Why Can’t All Software Installation Be Like This?

By  |  Friday, July 17, 2009 at 2:08 pm

Microsoft is saying it’ll roll out an update to Internet Explorer 8 in August with a tweak to the setup routine which I just love. If you have another browser set as the default, you’ll see this dialog when you run IE for the first time:

Internet Explorer First Run

Not only does it not set IE as the default browser without your permission, but it doesn’t even pre-select IE–an option which is always the one that Microsoft would prefer, but frequently not the one the user in question prefers. You’re forced to click your preferred option; there’s essentially no way to end up with IE as your default browser by accident, and nobody will feel that Microsoft is tugging at his or her sleeve or interfering with the system configuration.

[UPDATE: Clarification based on feedback in comments–what Microsoft is doing is showing you this dialog even if you chose Express Settings, which formerly set IE8 as the default browser.]

(Okay, it’s possible that some people will maintain that Microsoft shouldn’t even ask about default browser settings–but it seems like a reasonable matter to bring up during installation of a new browser.)

I’d like to see every software company with a product that involves operating system default settings take this approach; it should also be required behavior when it comes to depositing icons in the Start menu, the desktop, and the System Tray.

The world of software and the Web is rife with examples of companies erring on the side of serving their own interests rather than helping consumers get what they want. The next time I install IE 8 on a system and see this dialog, it’ll make me feel better about Microsoft’s role as a citizen of the dominion that is my PC. Isn’t it just possible that that’s worth more to the company than any number of PCs having their default browser switched to IE for reasons other than express desire of the computer’s owner?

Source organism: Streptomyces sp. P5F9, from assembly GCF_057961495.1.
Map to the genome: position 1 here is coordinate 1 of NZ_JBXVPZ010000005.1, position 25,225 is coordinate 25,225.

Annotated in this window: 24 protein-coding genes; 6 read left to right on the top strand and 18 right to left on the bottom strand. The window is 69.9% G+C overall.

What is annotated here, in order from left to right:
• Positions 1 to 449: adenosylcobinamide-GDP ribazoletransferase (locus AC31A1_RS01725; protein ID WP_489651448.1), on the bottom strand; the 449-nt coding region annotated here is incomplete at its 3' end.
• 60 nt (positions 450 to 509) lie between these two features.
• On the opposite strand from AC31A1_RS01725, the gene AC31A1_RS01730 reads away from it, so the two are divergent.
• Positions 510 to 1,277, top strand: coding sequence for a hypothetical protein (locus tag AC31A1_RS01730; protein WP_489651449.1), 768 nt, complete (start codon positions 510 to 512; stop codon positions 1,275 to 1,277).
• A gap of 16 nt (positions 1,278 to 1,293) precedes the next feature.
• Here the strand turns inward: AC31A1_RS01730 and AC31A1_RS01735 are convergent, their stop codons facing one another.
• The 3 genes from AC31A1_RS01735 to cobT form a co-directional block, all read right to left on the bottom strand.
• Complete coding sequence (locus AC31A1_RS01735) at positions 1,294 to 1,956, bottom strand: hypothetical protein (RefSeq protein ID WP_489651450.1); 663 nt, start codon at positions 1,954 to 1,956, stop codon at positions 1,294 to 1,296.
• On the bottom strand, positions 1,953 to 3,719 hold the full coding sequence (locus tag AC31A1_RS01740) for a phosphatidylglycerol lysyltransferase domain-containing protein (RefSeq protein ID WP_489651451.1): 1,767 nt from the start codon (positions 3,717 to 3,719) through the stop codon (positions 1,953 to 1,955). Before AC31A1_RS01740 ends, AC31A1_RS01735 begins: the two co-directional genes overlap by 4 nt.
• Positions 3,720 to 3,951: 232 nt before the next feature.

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21 Comments For This Post

  1. Scott Beamer Says:

    They’ve been doing this with IE 8 for months now…

  2. Alan Says:

    I agree. I’d like to see Firefox and the others do it this way. I recently installed Firefox 3.5. It hijacked my default browser away from Chrome because I didn’t notice the small checkbox on one of the setup screens, which was pre-selected for my convenience. I was majorly annoyed.

  3. Richard Says:

    This has been in place for quite some time.

    I find the IE8 installation and setup overbearing. There are too many questions, too many decisions, takes too much time. And for what? IE8 is in last place compared to the latest versions of Firefox, Google, Chrome, Apple Safari or Opera.

    We’d be better off if Microsoft installed Firefox 3.5.1 for us and stopped pushing IE8 altogether.

  4. Tim F. Says:

    As Richard says, applauding the IE8 install is laughable. There are 8 screens for a standard install (someone selecting Google as the default browser). At least they did abandon the lame as default search selection page that buried Google beneath at least 5 properties you’ve never heard of. There are actually two different screens for approving automatic updates (Why? Presumably they like the idea of holding back compatibility mode. Conspiracy theory? Maybe, but then I’d have to ask why is that the only screen out of 8 which bizarrely lacks alt key shortcuts?) Why doesn’t Microsoft tell you that Smart Screen interferes with Spybot S&D and SpywareBlaster and numerous other quality malware blockers making the browser dog slow? Etc… Microsoft and especially IE8 have much further to go when it comes to a quality install.

    And don’t get me started on the changes to the non-secure items warning windows!

  5. Harry McCracken Says:

    I shoulda been clearer (and have amended the post): As Microsoft explains it in its post on this, the IE8 install used to involve an Express Settings option which set IE8 as the default browser. Now even if you choose Express Settings, it puts the default-settings chooser in front of you, without anything selected.

    Also, in case it wasn’t clear: My post wasn’t a blanket approval of the IE8 setup process, just of Microsoft taking extra measures to prevent unintentional selection of IE8 as the default browser.

    –Harry

  6. MehGerbil Says:

    Oh dear… the IE haters are out again.
    No matter what Microsoft does it just isn’t right.

    Here we get behavior that the Firefox Zombies have been demanding for years and it still isn’t right because – I dunno, pull some arbitrary claim outta your arse that 8 pages of setup dialog passes some magical limit of acceptability – and continue to whine anyways.

    You hate Microsoft.
    You hate IE.